Thanks very much for your kind words, and I’m glad that you found the information interesting. I read your page and am happy to hear that you are teaching your son mathematics and experimental mathematics. The confidence that one can discover things on one’s own is a fantastic gift to give to a child.

Peter

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Thanks for your clear analysis and explanations.

]]>Thanks for the clarification — I had looked at the wikipedia page for the polylogarithm… they listed dozens of properties of it, and I looked through them but apparently missed that one somehow. This formulation probably provides an easier avenue for a combinatorial understanding of the series. The coefficients are still somewhat difficult to compute (by hand anyway) but certainly represent a drastic improvement over iteration (something like k^2 computations versus k!).

]]>As I stated previously, you are studying one of the special functions, the polylogarithm, about which much is known,

Note that you are studying the case for and a negative integer.

For

where

are the so-called Eulerian numbers. Note that this is a finite sum! I believe this is the formula you are looking for. I suppose one could derive it from

with a little work.

Take care, and keep up the good blogging,

…

]]>As for the OEIS entry, I don’t really get what they mean by “sets of labeled beads” — it seems somewhat ambiguous. For n=1, the sum is 2, so there are two necklaces that can be made from a single bead. I guess the empty necklace counts? But then for n=2, I seem to get more than 6 if the empty necklace counts. Maybe I’m not understanding what they mean.

As for a more heuristic argument, I’m not sure. One can certainly argue from a more elementary point of view. For instance, the summand hits its maximum at . So, for , one can replace a single in the numerator of the summand with so that . It’s not hard to see the same inequality holds for larger values of n by a more direct comparison. Then by iterating this estimate, one gets the correct upper bound. The opposite direction intuitively then comes from the fact that the only terms in the sum which contribute are ones near the maximum and that the summand is approximately symmetric around that maximum. Then one should be able to get a similar lower bound, possibly losing a constant factor (or a factor which tends to 1 as k gets large).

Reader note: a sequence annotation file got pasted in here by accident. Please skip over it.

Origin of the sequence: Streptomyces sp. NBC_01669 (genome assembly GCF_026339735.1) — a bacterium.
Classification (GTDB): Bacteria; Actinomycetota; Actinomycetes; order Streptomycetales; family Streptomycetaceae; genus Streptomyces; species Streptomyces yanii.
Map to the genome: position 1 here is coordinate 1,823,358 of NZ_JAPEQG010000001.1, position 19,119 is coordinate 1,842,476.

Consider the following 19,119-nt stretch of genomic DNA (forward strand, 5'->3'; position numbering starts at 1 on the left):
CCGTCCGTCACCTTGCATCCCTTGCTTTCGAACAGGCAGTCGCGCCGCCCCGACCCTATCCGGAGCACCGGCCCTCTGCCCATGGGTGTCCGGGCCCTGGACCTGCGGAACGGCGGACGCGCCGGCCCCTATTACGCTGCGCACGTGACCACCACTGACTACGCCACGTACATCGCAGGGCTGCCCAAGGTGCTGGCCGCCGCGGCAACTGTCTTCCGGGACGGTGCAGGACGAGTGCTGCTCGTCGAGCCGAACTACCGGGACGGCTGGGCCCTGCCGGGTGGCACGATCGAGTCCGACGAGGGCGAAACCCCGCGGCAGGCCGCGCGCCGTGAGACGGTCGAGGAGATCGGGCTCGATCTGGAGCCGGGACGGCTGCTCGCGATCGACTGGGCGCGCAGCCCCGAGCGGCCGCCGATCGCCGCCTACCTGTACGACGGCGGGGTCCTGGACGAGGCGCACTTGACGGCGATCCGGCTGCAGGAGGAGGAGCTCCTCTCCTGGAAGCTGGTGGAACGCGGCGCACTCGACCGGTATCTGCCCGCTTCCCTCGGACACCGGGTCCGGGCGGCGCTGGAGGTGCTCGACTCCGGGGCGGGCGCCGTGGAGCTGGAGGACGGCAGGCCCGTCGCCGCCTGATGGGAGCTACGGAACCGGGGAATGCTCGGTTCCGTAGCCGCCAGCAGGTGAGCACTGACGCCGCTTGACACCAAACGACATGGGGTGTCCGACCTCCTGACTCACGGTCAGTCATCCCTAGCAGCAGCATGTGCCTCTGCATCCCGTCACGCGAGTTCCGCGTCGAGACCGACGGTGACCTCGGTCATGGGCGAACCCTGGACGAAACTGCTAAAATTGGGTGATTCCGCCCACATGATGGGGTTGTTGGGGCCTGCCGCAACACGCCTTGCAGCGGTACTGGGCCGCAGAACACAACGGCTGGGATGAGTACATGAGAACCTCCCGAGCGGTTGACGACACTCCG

]]>Have fun! ]]>

are essentially the Euler polynomials (which means yes, there is probably a formula in terms of Bernoulli numbers); then you just need to plug in x = 1/2.

Anyway, two questions:

– In the words of the OEIS entry, what do necklaces of sets of labeled beads have to do with the cumulants of the probability distribution of the number of tails before the first head in a sequence of fair coin tosses?

– Can you think of a heuristic argument that gives that estimate?

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